What if a big study is done and nobody reports it?


As of our publishing this article — two days after the British study was published — coverage of this “largest-ever” trial remains scant. Is it because it’s a European study? Unlikely — the results were featured prominently in one of the most prestigious US medical journals and promoted with an embargoed news release. Or, because it represents a so-called ‘negative’ or non-dramatic finding? (That is, no increase in prostate cancer deaths between the two groups found.) Who knows.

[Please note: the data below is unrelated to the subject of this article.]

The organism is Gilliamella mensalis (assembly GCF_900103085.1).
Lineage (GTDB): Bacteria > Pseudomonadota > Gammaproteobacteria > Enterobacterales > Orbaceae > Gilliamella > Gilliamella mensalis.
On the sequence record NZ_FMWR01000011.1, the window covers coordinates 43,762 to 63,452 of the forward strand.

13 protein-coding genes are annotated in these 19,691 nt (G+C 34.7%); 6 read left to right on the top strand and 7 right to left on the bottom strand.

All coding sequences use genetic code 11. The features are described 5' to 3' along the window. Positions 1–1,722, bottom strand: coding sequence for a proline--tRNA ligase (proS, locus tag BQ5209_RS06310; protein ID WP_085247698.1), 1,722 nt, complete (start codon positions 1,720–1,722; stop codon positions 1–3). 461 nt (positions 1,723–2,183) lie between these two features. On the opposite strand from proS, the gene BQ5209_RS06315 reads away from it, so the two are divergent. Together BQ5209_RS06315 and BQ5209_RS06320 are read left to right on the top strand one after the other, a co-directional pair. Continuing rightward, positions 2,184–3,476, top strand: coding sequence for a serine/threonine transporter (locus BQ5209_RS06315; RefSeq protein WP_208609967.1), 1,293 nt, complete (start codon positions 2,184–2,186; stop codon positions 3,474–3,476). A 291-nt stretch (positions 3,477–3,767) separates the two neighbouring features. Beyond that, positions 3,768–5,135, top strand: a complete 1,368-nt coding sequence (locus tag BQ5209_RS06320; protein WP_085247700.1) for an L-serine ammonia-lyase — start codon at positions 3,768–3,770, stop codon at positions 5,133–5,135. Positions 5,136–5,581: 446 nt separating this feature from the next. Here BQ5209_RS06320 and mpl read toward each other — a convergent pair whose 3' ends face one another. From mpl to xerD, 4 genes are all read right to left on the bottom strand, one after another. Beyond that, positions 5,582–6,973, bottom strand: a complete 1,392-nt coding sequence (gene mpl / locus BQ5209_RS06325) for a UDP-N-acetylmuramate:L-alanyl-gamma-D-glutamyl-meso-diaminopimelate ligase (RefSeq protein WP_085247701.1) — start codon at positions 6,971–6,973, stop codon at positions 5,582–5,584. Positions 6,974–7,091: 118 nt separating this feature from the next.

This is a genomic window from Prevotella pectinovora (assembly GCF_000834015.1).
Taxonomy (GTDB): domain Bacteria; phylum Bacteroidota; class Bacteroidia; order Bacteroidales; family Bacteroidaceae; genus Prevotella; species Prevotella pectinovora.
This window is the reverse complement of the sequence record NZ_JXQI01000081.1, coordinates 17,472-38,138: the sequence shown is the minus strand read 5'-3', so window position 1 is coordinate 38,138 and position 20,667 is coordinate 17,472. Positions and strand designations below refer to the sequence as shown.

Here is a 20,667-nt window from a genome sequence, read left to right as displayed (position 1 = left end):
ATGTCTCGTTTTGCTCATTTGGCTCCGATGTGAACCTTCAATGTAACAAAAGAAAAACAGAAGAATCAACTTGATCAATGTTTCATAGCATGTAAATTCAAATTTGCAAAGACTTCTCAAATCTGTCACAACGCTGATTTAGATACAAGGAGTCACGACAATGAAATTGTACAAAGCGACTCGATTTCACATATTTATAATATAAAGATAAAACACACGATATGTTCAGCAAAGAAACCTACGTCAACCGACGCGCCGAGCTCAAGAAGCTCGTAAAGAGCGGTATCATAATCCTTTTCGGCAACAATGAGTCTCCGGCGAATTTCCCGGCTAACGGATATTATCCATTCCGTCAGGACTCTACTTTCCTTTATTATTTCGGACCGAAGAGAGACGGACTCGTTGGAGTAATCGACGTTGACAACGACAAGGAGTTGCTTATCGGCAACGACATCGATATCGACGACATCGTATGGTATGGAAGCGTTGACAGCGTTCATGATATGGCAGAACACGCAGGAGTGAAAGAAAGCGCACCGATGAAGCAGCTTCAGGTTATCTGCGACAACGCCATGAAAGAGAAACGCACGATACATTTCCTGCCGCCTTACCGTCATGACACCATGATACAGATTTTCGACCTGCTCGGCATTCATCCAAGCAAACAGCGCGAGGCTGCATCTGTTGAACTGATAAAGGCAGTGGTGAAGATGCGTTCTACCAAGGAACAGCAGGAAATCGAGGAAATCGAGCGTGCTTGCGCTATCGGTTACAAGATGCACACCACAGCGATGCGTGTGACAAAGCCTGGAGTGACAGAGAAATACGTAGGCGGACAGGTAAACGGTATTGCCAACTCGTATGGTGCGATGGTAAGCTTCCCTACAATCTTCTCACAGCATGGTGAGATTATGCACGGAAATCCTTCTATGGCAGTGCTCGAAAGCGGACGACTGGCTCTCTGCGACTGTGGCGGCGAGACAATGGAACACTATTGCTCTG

But it stands in stark contrast to the mega-coverage we’ve documented for many years on other prostate cancer screening studies that are typically much less rigorous — and which often trumpet an imbalanced, pro-screening message about prostate cancer. . . .

It’s an interesting issue of selection bias in what gets reported, what is considered to be news.